Future Hope column, November 25, 2019
Roadshowing to Replace Rubber-stamping FERC
By Ted Glick
Between mid-October and mid-November I took part with five other members of Beyond Extreme Energy—Jimmy Betts, Kendall Hale, Andy Hinz, Steve Norris and Maple Osterbrink–on two week-long road trips, each about a thousand miles of driving, from the Pennsylvania Appalachians to the Carolina lowlands and coastlands. Over the course of these trips we met with what turned out to be hundreds of local people, most of them working or taking action against FERC, the Federal Energy Regulatory Commission, fracking, and the expansion of fossil fuel infrastructure.
The first trip began in western Pennsylvania, in the Pittsburgh area, and the southernmost stop on the second trip was in Savannah, Ga., the location of the Elba Island Liquified Natural Gas (LNG) export terminal. In between we went to Doddridge County and Buckhannon, WV; Harrisonburg, Staunton and Nelson County, Va; Charlotte, Tillery, Rocky Mount, Fayetteville and Robeson County, NC; and Columbia, SC.
This was not a tour of blue state, coastal strongholds of progressive activism. Yet everywhere we went we found local fractivists and climate organizers who were hanging in there and continuing to organize and fight despite the depradations of despicable FERC and its gas industry collaborators in human rights and environmental crimes. We were inspired by the work and commitment of so many people, the organized folks who are refusing to give up and are winning some victories.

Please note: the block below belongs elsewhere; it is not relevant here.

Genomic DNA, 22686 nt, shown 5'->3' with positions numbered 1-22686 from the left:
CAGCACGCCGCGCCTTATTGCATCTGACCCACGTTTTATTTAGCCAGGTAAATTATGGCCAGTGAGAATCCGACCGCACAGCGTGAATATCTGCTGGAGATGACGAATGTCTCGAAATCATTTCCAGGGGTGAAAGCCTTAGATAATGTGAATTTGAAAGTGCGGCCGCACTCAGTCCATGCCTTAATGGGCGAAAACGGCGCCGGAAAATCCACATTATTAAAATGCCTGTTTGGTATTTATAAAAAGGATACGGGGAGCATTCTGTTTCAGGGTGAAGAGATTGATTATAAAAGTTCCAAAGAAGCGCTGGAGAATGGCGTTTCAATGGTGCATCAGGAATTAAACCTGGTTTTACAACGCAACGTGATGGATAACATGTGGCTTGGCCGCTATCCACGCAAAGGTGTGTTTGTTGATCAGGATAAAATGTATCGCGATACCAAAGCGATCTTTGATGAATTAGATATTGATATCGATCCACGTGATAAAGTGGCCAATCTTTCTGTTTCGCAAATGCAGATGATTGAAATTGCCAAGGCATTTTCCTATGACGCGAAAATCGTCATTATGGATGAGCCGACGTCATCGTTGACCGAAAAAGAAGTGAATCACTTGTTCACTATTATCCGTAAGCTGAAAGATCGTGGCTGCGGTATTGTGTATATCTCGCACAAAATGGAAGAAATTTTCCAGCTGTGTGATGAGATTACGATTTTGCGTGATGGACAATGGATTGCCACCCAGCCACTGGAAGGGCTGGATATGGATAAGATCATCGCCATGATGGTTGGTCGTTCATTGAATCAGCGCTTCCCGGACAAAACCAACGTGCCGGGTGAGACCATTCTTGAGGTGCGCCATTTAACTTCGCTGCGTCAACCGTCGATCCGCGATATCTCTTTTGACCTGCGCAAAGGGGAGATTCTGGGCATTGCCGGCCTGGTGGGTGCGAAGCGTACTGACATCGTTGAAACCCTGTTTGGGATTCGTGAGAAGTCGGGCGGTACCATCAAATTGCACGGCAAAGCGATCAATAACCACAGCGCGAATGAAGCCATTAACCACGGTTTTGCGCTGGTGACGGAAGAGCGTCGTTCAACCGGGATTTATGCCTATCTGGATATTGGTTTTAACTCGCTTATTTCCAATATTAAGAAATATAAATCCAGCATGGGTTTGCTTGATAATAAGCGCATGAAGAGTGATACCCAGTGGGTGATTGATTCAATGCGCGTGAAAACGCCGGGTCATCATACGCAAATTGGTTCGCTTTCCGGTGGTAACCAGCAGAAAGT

BXE called these organized trips “FERC Into FREC Roadshows.” Throughout the trips we showed a powerful 15 minute video produced last year, “FERC Doesn’t Work.” It was well-received, as was the idea of replacing FERC with FREC, a Federal Renewable Energy Commission.
We actively solicited ideas from people we met with about how a new FREC should be structured so that it is the kind of energy and electricity federal agency needed. We received over 80 specific ideas over the course of the trips!
BXE launched FERC Into FREC in mid-April at the FERC headquarters in Washington, DC. Two of us, Drew Hudson and myself, successfully climbed a ladder onto an overhang 25 feet above the FERC entrance where we unfurled a large banner which said, “Federal Energy Regulatory Commission NO!; Federal Renewable Energy Commission YES!” It hung there for six hours, through one of FERC’s monthly, third-Thursday meetings, after which we negotiated with the police to come down with the banner in exchange for an agreement that we wouldn’t be arrested, which they honored.
We followed up on this action with the circulation of a sign-on statement, “The Green New Deal Must Include a Federal Renewable Energy Commission to Replace FERC.” It concluded with these words: “We urge elected officials, media outlets, community and religious leaders and all people of good will to join us in our public call for FERC to be replaced by FREC. As we continue to resist FERC, fracking and fossil fuel infrastructure, we must build a movement toward this essential, critically-needed objective.”